Pollution is one of the signs that humans have exceeded those limits. How serious is the problem? According to the environmental campaign organization WFM: “Pollution from toxic chemicals threatens life on this planet. Every ocean and every continent, from the tropics to the once-pristine polar regions, is contaminated. ” Photo: Detergent pollution entering a river. Photo courtesy of IIS Fish & Wildlife Service Photo Library. What is water pollution? Water pollution can be defined in many ways. Usually, it means one or more substances have built up in water to such an extent that they cause problems for animals or people.
Oceans, lakes, rivers, and other inland waters can durably clean up a certain amount of pollution by dispersing it harmlessly. If you poured a cup of black ink into a river, the ink would quickly disappear into the river’s much larger volume of clean water. The ink would still be there in the river, but in such a low concentration that you would not be able to see it. At such low levels, the chemicals in the ink probably would not present any real problem. However, if you poured gallons of ink into a river every few seconds through a pipe, the river would quickly turn black.
The chemicals in the ink could very quickly have an effect on the quality of the water. This, in turn, could affect the health of all the plants, animals, and humans whose lives depend on the river. Thus, water pollution is all about quantities: how much of a polluting substance is released and how big a volume of water it is released into. A small quantity of a toxic chemical may have little impact if it is spilled into the ocean from a ship. But the same amount of the same chemical can have a much bigger impact pumped into a lake or river, where there is less clean water to disperse it.
Water pollution almost always means that some damage has been done to an ocean, river, lake, or other water source. A 1971 United Nations report defined ocean pollution as: “The introduction by man, directly or indirectly, of substances or energy into the marine environment (including estuaries) resulting in such deleterious effects as harm to living resources, hazards to human health, hindrance to marine activities, including fishing, impairment of quality for use of sea water and reduction of amenities. ” Fortunately, Earth is forgiving and damage from water pollution is often reversible.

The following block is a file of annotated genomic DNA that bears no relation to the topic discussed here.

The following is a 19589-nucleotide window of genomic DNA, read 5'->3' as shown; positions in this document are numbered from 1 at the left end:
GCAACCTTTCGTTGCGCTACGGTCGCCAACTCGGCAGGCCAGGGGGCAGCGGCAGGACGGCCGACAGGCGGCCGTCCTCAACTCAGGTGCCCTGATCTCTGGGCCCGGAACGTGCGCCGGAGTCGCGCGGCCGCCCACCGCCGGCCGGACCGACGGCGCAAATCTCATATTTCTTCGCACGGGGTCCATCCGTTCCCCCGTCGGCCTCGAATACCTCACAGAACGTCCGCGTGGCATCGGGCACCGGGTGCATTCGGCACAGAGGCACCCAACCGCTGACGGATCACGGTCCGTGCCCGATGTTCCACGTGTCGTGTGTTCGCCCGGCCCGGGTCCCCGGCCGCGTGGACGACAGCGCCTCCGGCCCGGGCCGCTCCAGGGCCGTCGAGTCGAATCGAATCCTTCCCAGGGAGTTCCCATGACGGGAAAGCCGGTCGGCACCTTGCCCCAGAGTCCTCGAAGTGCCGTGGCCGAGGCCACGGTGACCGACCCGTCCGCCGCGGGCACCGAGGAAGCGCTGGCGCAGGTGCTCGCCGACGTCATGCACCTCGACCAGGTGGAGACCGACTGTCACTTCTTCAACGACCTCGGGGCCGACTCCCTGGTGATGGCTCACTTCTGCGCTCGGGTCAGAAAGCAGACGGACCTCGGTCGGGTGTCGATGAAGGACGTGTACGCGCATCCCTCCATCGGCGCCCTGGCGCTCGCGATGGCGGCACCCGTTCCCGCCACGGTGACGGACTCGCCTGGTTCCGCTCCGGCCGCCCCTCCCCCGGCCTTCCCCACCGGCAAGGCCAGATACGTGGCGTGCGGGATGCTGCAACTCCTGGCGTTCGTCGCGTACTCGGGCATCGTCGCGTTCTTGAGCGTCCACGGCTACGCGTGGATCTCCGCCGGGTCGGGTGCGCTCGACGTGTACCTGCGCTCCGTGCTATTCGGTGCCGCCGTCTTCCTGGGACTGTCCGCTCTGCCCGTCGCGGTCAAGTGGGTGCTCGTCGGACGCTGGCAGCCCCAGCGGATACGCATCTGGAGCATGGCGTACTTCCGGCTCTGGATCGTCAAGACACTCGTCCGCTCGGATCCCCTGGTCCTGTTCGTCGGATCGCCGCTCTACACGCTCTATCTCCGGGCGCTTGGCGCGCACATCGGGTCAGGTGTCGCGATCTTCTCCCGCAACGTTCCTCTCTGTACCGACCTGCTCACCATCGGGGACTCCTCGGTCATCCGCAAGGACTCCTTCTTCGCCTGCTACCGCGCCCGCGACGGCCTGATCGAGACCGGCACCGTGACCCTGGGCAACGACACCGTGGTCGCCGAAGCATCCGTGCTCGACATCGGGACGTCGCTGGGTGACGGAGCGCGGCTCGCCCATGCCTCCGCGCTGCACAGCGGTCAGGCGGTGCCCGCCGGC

Photo: Pollution means adding substances to the environment that don’t belong there-??like the air pollution from this smokestack. Pollution is not always as obvious as this, however. Photo courtesy of US Department of Energy/National Renewable Energy Laboratory (US DOE/UNREEL). What are the main types of water pollution? When we think of Earth’s water resources, we think of huge oceans, lakes, and rivers. Water resources like these are called surface waters. The most obvious type of water pollution affects surface waters.
For example, a spill from an oil tanker creates an oil slick that can affect a vast area of the ocean. Not all of Earth’s water sits on its surface, however. A great deal of water is led in underground rock structures known as aquifers, which we cannot see and seldom think about. Water stored underground in aquifers is known as groundwater. Aquifers feed our rivers and supply much of our drinking water. They too can become polluted, for example, when weed killers used in people’s gardens drain into the ground. Groundwater pollution is much less obvious than surface-water pollution, but is no less of a problem.